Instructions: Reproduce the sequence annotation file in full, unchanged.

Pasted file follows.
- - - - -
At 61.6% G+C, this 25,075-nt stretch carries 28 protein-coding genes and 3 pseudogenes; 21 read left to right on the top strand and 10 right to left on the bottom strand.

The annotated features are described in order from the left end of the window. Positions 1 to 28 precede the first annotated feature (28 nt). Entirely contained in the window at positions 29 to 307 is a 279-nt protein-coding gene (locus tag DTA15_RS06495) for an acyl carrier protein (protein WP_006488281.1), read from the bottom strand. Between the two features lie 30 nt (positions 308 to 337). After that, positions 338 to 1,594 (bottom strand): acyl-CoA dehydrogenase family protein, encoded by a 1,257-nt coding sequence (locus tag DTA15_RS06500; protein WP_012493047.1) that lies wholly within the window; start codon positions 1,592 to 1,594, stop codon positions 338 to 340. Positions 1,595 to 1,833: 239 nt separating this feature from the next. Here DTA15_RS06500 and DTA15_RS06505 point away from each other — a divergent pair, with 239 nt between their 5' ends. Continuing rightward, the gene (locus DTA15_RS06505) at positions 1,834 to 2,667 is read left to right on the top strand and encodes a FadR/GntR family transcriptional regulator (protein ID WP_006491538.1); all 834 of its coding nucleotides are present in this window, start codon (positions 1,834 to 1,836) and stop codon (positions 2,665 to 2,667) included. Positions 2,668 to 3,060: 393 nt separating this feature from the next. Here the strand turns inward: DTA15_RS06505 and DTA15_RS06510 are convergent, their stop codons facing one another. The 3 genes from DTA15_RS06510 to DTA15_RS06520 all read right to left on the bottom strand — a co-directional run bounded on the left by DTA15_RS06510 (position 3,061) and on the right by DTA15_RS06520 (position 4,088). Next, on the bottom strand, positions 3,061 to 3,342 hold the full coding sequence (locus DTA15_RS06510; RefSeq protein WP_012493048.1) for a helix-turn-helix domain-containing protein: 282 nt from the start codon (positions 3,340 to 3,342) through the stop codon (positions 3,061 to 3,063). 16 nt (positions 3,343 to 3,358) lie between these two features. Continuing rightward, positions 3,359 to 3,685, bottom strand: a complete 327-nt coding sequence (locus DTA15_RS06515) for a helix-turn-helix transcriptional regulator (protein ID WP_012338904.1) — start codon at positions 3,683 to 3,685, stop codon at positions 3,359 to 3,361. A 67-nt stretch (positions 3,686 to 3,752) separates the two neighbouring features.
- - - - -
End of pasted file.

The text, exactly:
At 61.6% G+C, this 25,075-nt stretch carries 28 protein-coding genes and 3 pseudogenes; 21 read left to right on the top strand and 10 right to left on the bottom strand.

The annotated features are described in order from the left end of the window. Positions 1 to 28 precede the first annotated feature (28 nt). Entirely contained in the window at positions 29 to 307 is a 279-nt protein-coding gene (locus tag DTA15_RS06495) for an acyl carrier protein (protein WP_006488281.1), read from the bottom strand. Between the two features lie 30 nt (positions 308 to 337). After that, positions 338 to 1,594 (bottom strand): acyl-CoA dehydrogenase family protein, encoded by a 1,257-nt coding sequence (locus tag DTA15_RS06500; protein WP_012493047.1) that lies wholly within the window; start codon positions 1,592 to 1,594, stop codon positions 338 to 340. Positions 1,595 to 1,833: 239 nt separating this feature from the next. Here DTA15_RS06500 and DTA15_RS06505 point away from each other — a divergent pair, with 239 nt between their 5' ends. Continuing rightward, the gene (locus DTA15_RS06505) at positions 1,834 to 2,667 is read left to right on the top strand and encodes a FadR/GntR family transcriptional regulator (protein ID WP_006491538.1); all 834 of its coding nucleotides are present in this window, start codon (positions 1,834 to 1,836) and stop codon (positions 2,665 to 2,667) included. Positions 2,668 to 3,060: 393 nt separating this feature from the next. Here the strand turns inward: DTA15_RS06505 and DTA15_RS06510 are convergent, their stop codons facing one another. The 3 genes from DTA15_RS06510 to DTA15_RS06520 all read right to left on the bottom strand — a co-directional run bounded on the left by DTA15_RS06510 (position 3,061) and on the right by DTA15_RS06520 (position 4,088). Next, on the bottom strand, positions 3,061 to 3,342 hold the full coding sequence (locus DTA15_RS06510; RefSeq protein WP_012493048.1) for a helix-turn-helix domain-containing protein: 282 nt from the start codon (positions 3,340 to 3,342) through the stop codon (positions 3,061 to 3,063). 16 nt (positions 3,343 to 3,358) lie between these two features. Continuing rightward, positions 3,359 to 3,685, bottom strand: a complete 327-nt coding sequence (locus DTA15_RS06515) for a helix-turn-helix transcriptional regulator (protein ID WP_012338904.1) — start codon at positions 3,683 to 3,685, stop codon at positions 3,359 to 3,361. A 67-nt stretch (positions 3,686 to 3,752) separates the two neighbouring features.